1.8.6 Critical Race Theory
Abbreviated as CRT, The Critical Race Theory came to prominence recently when courses were introduced in law school and social studies at various levels for the sole purpose of teaching colour blind racism causes and implications (Delgado Benal, 2002). In that regard, the CRT proposes that white supremacy and the supremacy of the Western world, in general, has with effect led to the discrimination of other races that is both intentional and non-intentional. Consequently, such are the minority races that include African-Americans in the United States of America. Critical Race Theory argues that White supremacy results in the maintenance of racial power that with it comes the transformation of law on the basis of racial authority (Yosso, 2005). In other words, the dominant White race uses its racial might to manipulate the law to its advantage (Harris, 2002). The premise of the CRT is to reverse the impact of the racial power through the emancipation and anti-subordination of the consequences of racial power. To that extent, the theory proves crucial to the development of an understanding of the development of legislation that seems to lean towards the advantage of the White populous and, regrettably, to the disadvantage of the Black minority (Quigley, 2011). The Critical Race Theory touches on the fabric of the social relations between White and Black Americans. As such, the theory is fundamentally crucial in the establishment of know-how on whether or not the criminal justice system is suited in favour of Whites at the expense of the African-Americans. Critical Race Theory, thus, proves fundamental to the evaluation of the state of affairs in the United States criminal justice system particularly concerning the high rate of incarceration of African-American males as compared to other races (Donald, 2008). The Critical Race Theory provides a platform on which an understanding can be developed pertaining to the role of the media in projecting an image of criminal African-American males.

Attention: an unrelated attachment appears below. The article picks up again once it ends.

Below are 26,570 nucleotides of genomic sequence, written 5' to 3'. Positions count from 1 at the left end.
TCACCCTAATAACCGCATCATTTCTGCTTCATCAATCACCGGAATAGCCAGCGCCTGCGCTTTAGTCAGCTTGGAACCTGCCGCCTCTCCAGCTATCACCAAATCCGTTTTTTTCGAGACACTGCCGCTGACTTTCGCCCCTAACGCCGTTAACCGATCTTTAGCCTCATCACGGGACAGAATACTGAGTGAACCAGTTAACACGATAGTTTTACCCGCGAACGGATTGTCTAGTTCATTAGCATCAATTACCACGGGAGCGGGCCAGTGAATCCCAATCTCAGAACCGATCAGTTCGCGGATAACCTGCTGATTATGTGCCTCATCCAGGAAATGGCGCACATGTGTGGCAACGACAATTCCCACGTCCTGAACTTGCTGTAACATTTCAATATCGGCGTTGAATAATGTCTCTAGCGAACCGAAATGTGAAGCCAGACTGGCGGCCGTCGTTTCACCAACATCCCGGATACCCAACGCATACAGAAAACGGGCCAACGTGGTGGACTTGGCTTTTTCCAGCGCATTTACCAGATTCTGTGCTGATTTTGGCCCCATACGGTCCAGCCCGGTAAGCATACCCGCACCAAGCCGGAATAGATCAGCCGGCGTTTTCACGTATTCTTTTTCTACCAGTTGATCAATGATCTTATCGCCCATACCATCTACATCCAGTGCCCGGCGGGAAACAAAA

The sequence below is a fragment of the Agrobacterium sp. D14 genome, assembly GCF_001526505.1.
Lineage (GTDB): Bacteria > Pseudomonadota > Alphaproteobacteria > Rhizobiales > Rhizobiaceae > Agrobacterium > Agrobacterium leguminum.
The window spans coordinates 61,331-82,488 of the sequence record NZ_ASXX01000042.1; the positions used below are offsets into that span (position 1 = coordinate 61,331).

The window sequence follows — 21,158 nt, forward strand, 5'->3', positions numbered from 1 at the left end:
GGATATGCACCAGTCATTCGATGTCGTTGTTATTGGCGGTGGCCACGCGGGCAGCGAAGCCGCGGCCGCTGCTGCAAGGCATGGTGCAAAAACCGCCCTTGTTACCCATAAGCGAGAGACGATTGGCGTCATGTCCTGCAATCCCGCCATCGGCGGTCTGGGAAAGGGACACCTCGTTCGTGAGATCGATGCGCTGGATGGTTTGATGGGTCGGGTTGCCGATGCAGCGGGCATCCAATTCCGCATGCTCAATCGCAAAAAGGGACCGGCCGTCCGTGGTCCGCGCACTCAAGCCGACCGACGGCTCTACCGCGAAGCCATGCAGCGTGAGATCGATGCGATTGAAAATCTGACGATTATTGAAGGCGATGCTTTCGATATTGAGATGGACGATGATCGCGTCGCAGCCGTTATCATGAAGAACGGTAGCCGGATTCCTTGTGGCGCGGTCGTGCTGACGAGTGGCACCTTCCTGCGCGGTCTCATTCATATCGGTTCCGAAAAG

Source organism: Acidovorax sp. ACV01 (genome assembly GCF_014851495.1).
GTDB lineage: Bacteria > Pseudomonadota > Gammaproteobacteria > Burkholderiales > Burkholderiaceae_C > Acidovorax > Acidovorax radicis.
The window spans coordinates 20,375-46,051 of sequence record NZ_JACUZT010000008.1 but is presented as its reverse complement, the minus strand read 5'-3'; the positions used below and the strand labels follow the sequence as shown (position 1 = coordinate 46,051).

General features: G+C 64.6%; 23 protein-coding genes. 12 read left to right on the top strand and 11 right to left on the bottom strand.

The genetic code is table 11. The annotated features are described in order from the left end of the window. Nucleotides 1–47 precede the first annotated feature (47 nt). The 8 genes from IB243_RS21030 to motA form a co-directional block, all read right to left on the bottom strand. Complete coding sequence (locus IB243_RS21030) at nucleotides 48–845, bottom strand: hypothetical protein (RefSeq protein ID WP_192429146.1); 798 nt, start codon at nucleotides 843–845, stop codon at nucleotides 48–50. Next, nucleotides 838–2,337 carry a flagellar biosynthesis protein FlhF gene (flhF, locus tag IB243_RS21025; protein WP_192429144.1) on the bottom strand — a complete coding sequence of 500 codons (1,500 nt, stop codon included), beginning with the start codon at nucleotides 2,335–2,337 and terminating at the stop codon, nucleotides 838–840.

To that extent, the structure of the legislation as well as statistics and information that is shared in both traditional and modern forms of media concerning the nature of Black men incarcerated in the criminal justice system proves key. As such, the evaluation of media reporting both on modern and traditional platforms employs the CRT model to develop knowledge and understanding of the reinforcement role of the media with respect to instigation of laws pertaining to crime. More so, laws associated with incarceration of people of Black skin colour in comparison to equal offenders who are either Caucasian, Latino or otherwise (Kahn & Kirk, 2015). The research seeks to employ the Critical Theory Model for the evaluation of the media’s impact on development of legislation that takes a racist approach towards criminal justice. Moreover, the media is vetted for giving a balanced reporting approach to incidences of criminal occurrences orchestrated by White and Black criminals alike (Donald, 2008). The important thing to note in the use of the Critical Race Model to understand the aspect of White supremacy through influence of legislation lies in the establishment of legislation that favours justice for White criminals over Black criminals. Towards that end, the weight given to the nature of offenses committed by African-American men as opposed to Caucasian equivalents forms the basis of discussion. It is, hence, imperative to understand that White supremacy in the context of Critical Race Theory on matters legislation is advanced by the media through championing leniency in justice for White criminals as compared to African-American convicts (Kahn & Kirk, 2015). Consequently, the evaluation takes the form of evaluating both traditional and modern forms of media and gauge each for its effectiveness or not in promoting White supremacy justice to the disadvantage of the African-Americans.